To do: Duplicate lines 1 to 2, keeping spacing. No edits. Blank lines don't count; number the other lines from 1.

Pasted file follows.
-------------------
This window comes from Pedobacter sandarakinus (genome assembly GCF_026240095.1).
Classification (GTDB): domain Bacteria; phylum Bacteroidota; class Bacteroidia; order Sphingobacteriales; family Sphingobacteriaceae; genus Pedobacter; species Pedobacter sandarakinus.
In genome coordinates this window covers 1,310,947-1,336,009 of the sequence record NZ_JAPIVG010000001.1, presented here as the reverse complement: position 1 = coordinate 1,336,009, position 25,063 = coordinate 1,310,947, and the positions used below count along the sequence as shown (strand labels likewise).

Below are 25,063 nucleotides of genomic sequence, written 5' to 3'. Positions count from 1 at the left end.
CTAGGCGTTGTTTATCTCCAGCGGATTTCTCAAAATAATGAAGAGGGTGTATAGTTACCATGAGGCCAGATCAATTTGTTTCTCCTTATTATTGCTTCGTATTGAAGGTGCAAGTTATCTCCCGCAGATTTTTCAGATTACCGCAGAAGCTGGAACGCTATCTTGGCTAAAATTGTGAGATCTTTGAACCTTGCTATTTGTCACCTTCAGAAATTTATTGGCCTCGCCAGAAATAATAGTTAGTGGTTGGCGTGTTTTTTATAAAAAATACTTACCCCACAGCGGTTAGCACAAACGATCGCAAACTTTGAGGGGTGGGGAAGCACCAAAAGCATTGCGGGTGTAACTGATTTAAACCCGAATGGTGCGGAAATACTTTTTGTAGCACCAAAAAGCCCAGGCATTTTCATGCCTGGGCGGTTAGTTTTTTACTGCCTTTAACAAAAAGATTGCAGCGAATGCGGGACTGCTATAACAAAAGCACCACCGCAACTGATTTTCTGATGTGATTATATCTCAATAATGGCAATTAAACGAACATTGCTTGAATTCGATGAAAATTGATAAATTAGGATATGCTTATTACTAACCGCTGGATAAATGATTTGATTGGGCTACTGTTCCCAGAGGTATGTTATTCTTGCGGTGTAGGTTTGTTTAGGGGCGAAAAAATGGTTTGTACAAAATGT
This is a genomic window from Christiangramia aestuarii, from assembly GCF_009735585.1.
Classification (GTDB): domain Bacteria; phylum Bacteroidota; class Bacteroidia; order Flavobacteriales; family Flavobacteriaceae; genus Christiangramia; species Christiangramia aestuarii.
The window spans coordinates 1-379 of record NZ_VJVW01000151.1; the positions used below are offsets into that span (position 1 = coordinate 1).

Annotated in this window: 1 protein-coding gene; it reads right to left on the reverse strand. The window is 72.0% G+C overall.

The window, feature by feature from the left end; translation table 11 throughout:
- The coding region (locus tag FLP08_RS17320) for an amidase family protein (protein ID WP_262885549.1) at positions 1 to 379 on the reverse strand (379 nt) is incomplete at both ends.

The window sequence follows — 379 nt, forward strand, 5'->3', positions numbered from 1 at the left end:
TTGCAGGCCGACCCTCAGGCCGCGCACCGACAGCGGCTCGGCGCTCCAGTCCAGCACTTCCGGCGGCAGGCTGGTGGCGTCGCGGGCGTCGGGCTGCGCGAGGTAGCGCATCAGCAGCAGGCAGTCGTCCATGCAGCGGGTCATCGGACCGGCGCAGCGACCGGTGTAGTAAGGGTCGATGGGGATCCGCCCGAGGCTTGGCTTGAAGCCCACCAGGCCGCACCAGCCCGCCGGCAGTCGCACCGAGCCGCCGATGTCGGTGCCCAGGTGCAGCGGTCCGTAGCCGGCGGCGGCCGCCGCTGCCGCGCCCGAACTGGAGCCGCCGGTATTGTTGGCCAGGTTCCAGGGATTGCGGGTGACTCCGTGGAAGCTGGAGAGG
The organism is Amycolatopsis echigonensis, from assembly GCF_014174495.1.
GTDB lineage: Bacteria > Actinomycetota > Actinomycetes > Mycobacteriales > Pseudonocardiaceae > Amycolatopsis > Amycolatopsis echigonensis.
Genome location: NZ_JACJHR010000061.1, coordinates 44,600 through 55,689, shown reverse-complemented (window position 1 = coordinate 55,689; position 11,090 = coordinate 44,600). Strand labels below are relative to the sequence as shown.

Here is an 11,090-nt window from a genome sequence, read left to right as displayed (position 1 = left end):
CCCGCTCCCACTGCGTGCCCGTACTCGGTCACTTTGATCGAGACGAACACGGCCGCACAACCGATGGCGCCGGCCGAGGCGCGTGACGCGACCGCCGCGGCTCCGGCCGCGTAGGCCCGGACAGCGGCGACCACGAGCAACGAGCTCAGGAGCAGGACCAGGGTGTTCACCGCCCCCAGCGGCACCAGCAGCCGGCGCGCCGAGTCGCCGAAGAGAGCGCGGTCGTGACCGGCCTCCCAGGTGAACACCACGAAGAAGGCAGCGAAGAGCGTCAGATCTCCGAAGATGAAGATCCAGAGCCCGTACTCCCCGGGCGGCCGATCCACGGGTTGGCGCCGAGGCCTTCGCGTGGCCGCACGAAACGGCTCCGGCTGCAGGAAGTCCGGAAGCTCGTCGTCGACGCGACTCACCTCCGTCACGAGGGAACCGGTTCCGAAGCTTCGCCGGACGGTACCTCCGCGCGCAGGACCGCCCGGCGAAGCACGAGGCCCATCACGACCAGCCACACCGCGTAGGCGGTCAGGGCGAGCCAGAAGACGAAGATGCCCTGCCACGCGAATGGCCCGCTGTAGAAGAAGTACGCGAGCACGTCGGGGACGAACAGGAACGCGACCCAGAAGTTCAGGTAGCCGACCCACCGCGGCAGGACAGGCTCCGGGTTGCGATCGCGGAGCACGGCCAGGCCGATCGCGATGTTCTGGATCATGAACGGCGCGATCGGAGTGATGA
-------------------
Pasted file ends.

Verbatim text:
This window comes from Pedobacter sandarakinus (genome assembly GCF_026240095.1).
Classification (GTDB): domain Bacteria; phylum Bacteroidota; class Bacteroidia; order Sphingobacteriales; family Sphingobacteriaceae; genus Pedobacter; species Pedobacter sandarakinus.